A YEARS-old campaign for a good night's sleep has forced Kiama homeowners Matt and Natalie Robertson to pack up and move house.
The couple own a home on Coryule Place and have been subjected to growing noise from the Princes Highway since the North Kiama bypass was built.
Data collected by NSW Roads and Maritime Services (RMS) in 2010 showed the noise was loud enough to qualify for assistance under the state government's noise abatement program, with levels reaching 69 decibels during the day and 63 decibels at night.
Despite three years and several correspondences with two MPs to have a sound barrier constructed, the Robertsons have been unsuccessful and moved house.
"Matt just has not slept at all," Mrs Robertson said.
"If he worked late, he'd stay away instead of coming home, just to get some sleep."
The couple is renting out the Coryule Place property, with attempts to sell it so far unsuccessful.
"Two agents told us people loved the property, but the noise was unbearable," Mr Robertson said.
Member for Kiama Gareth Ward and Parliamentary Secretary for Transport and Roads John Ajaka inspected the property last year and RMS offered double glazing. Mrs Robertson argued the measure was a "band-aid solution" because the treatment would not cover all windows and use of their backyard would continue to be restricted.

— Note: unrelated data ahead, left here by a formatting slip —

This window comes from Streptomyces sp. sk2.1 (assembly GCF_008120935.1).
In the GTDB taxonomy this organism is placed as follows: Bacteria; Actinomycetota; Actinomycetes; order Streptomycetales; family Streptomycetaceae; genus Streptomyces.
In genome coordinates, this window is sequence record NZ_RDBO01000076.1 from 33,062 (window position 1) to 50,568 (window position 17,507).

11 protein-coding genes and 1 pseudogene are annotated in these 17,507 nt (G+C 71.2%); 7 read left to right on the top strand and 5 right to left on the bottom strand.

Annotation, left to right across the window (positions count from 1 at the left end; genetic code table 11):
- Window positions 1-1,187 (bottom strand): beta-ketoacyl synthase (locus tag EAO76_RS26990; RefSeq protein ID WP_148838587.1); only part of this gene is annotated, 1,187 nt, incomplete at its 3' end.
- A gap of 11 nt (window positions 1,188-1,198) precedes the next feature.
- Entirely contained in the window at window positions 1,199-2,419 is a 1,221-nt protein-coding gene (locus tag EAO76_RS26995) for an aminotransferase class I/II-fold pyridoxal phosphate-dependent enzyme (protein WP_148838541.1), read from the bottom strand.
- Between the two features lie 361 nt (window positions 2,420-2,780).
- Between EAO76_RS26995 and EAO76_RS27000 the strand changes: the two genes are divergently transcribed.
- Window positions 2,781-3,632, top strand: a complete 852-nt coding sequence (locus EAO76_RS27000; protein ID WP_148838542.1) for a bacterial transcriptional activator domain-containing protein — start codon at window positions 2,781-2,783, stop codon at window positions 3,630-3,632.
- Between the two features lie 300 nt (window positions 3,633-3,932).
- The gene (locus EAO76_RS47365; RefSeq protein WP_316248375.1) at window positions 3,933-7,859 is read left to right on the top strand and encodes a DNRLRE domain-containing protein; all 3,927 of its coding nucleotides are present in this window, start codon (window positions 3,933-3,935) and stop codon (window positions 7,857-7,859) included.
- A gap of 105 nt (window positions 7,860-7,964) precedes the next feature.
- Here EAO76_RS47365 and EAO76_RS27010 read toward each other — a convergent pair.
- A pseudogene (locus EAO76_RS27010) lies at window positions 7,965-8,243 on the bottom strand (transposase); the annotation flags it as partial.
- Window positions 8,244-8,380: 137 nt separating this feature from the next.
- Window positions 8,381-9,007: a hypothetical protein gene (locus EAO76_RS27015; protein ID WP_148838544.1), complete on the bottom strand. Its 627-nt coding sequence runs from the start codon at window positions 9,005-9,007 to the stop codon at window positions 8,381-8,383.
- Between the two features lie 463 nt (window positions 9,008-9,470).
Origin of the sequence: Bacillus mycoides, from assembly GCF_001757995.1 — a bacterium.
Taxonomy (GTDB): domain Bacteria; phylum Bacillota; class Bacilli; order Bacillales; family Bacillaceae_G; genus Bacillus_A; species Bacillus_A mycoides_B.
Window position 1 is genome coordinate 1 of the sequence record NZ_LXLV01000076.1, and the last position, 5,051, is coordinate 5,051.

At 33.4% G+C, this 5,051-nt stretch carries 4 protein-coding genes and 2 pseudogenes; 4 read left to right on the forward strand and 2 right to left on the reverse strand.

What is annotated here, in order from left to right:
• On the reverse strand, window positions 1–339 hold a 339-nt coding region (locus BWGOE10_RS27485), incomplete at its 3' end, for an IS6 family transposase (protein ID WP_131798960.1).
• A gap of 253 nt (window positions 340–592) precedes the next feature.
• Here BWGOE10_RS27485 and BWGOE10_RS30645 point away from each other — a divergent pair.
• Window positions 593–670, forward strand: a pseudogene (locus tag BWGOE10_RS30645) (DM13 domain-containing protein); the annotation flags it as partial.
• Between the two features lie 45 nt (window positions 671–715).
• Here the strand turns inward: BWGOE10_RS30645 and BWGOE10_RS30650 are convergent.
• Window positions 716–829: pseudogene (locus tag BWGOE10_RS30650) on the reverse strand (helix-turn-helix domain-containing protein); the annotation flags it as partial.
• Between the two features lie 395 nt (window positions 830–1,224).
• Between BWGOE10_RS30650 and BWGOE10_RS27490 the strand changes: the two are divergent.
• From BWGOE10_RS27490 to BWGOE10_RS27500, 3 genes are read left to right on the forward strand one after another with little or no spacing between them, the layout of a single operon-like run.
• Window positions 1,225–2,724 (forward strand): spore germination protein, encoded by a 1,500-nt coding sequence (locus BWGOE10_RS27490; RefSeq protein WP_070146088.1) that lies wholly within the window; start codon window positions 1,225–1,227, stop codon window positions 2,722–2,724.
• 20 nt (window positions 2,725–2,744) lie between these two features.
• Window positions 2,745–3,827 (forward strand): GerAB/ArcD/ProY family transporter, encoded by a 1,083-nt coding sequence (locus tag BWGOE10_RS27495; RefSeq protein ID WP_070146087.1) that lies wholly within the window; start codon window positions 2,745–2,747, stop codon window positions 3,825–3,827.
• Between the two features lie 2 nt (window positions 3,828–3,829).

"Our bathroom window is 23 metres away, level with the highway, but they won't do that window because it's not a habitable room, yet that's where the noise comes in," she said.
"We can't sit here and have a barbecue or use our backyard to relax."
Mr Robertson said the only viable option was a noise barrier, but Mr Ward said, with the state government focusing funding efforts on new roads rather than retrofitting old ones, the matter would need further representations to Minister for Roads Duncan Gay.
"I understand their frustration," he said.
"Absolutely cost is a factor and it's going to be tough to get."